New study: Hormone therapy appears to be safe in trans youth

It’s common to encounter uninformed claims online about the supposed toxicity, carcinogenicity, or outsized health risks of medical treatment for trans people, such as puberty blockers and hormone therapy. While such claims are almost universally unsubstantiated, positive evidence for the safety of affirming medical care is of great value in putting these misconceptions to rest and lowering the perceived barriers for trans people who are considering accessing these treatments.

A recent study of trans youth by Olson-Kennedy et al. (2018) provides such evidence. 59 trans girls and trans boys between the ages of 12 and 24 presenting for treatment at Children’s Hospital Los Angeles received a followup assessment after 21 to 31 months of hormone therapy. While trans girls were found to have changes in certain metabolic parameters, these were “not clinically significant”, and their HDL cholesterol and hemoglobin remained within a normal cisgender female range. Most participants’ blood pressure and glucose levels were within a normal range as well.

Trans boys were overall found to experience “mildly” clinically significant changes in HDL cholesterol and blood pressure, and no changes in BMI, total cholesterol, or glucose levels. Increases in triglycerides, AST, ALT, hemoglobin, and potassium were not clinically significant. The authors conclude:

Frequent concerns about the safety of hormone use in individuals younger than 18 years can create barriers for youth to access medically necessary interventions that have been demonstrated to improve the lives of transgender adolescents. Concerns about the impact of cross-sex hormones on metabolic parameters are starting to be assuaged with clinical experience, retrospective analysis, and more recently, the undertaking of prospective, longitudinal investigations. Among this cohort of youth reported here, there were several statistically significant changes in mean values of physiologic parameters over time, but these did not translate to clinical safety concerns. Hormone levels were impacted as anticipated, and reflect the therapeutic goals of the care. These data indicate that gender-affirming hormone therapy is safe over a time period of approximately two years.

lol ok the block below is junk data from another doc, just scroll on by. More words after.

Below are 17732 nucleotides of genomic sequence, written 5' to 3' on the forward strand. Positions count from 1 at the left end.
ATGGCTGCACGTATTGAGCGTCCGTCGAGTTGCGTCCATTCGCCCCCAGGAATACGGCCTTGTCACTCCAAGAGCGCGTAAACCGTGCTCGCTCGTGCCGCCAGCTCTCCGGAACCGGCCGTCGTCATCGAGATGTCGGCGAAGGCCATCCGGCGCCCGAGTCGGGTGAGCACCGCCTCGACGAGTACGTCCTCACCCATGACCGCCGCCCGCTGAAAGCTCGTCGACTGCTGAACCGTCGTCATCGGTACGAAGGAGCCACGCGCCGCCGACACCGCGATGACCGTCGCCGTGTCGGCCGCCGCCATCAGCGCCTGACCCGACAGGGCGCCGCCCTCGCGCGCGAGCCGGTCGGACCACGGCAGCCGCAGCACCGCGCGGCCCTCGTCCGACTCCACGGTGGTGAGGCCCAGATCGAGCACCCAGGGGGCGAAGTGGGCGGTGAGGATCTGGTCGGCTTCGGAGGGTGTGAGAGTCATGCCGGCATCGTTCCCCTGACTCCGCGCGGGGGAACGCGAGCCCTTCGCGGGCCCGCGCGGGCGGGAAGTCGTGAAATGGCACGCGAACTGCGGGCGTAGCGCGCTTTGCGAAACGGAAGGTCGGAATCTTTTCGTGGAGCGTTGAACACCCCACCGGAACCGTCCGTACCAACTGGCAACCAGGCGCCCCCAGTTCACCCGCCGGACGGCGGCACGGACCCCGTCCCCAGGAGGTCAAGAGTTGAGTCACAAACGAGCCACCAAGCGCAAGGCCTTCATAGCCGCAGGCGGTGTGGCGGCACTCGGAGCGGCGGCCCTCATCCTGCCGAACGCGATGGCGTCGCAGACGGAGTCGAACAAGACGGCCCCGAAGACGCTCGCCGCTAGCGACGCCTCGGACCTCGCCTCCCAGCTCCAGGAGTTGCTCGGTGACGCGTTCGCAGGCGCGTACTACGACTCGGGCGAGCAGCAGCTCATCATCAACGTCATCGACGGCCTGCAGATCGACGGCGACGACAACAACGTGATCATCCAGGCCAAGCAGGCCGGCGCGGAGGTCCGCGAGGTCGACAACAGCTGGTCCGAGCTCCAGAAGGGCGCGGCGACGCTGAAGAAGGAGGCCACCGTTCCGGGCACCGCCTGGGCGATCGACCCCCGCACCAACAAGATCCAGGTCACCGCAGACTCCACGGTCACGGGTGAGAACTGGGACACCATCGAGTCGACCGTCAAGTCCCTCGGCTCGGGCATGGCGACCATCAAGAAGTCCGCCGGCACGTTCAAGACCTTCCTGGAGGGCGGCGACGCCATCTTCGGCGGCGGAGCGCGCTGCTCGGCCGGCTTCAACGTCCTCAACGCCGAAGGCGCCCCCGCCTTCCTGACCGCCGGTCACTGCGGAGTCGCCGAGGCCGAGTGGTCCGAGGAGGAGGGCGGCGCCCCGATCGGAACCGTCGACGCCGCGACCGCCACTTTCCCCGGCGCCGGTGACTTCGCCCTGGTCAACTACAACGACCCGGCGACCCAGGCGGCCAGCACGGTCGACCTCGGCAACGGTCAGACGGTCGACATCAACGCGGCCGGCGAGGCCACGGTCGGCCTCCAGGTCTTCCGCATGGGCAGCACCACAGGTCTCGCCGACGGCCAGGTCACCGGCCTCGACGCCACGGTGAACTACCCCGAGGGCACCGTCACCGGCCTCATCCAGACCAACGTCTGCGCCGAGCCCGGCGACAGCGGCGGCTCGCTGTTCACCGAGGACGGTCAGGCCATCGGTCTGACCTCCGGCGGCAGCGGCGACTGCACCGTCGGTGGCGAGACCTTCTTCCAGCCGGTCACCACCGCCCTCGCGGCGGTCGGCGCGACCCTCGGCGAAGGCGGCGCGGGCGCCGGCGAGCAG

While further clinical studies will be needed to gather more evidence on the safety of hormone therapy for trans youth over the long term, the current study revealed no unexpected health risks or harmful impact on these youth from HRT. These findings reflect what is already known about transition care in trans adults: cross-sex hormone therapy is broadly a safe treatment for gender dysphoria. 

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About Zinnia Jones

My work focuses on insights to be found across transgender sociology, public health, psychiatry, history of medicine, cognitive science, the social processes of science, transgender feminism, and human rights, taking an analytic approach that intersects these many perspectives and is guided by the lived experiences of transgender people. I live in Orlando with my family, and work mainly in technical writing.
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